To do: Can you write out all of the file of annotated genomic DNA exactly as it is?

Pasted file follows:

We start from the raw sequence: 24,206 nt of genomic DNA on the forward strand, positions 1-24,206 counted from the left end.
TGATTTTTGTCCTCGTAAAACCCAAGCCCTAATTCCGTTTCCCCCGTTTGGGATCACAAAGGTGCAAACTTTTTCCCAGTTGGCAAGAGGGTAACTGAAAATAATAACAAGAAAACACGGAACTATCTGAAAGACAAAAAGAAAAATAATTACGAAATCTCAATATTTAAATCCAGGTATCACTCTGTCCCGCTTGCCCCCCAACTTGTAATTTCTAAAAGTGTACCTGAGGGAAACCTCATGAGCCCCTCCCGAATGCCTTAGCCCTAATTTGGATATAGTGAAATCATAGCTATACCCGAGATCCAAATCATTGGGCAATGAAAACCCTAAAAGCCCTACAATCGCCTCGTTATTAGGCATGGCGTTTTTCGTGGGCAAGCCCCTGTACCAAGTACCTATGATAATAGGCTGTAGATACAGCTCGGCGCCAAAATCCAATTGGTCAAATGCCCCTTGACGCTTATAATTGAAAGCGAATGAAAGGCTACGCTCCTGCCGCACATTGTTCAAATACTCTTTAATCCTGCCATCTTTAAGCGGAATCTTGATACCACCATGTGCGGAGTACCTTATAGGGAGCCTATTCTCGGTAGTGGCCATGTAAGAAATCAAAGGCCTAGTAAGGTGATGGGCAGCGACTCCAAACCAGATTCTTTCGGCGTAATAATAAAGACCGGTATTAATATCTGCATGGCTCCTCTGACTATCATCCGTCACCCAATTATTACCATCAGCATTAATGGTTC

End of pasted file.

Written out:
We start from the raw sequence: 24,206 nt of genomic DNA on the forward strand, positions 1-24,206 counted from the left end.
TGATTTTTGTCCTCGTAAAACCCAAGCCCTAATTCCGTTTCCCCCGTTTGGGATCACAAAGGTGCAAACTTTTTCCCAGTTGGCAAGAGGGTAACTGAAAATAATAACAAGAAAACACGGAACTATCTGAAAGACAAAAAGAAAAATAATTACGAAATCTCAATATTTAAATCCAGGTATCACTCTGTCCCGCTTGCCCCCCAACTTGTAATTTCTAAAAGTGTACCTGAGGGAAACCTCATGAGCCCCTCCCGAATGCCTTAGCCCTAATTTGGATATAGTGAAATCATAGCTATACCCGAGATCCAAATCATTGGGCAATGAAAACCCTAAAAGCCCTACAATCGCCTCGTTATTAGGCATGGCGTTTTTCGTGGGCAAGCCCCTGTACCAAGTACCTATGATAATAGGCTGTAGATACAGCTCGGCGCCAAAATCCAATTGGTCAAATGCCCCTTGACGCTTATAATTGAAAGCGAATGAAAGGCTACGCTCCTGCCGCACATTGTTCAAATACTCTTTAATCCTGCCATCTTTAAGCGGAATCTTGATACCACCATGTGCGGAGTACCTTATAGGGAGCCTATTCTCGGTAGTGGCCATGTAAGAAATCAAAGGCCTAGTAAGGTGATGGGCAGCGACTCCAAACCAGATTCTTTCGGCGTAATAATAAAGACCGGTATTAATATCTGCATGGCTCCTCTGACTATCATCCGTCACCCAATTATTACCATCAGCATTAATGGTTC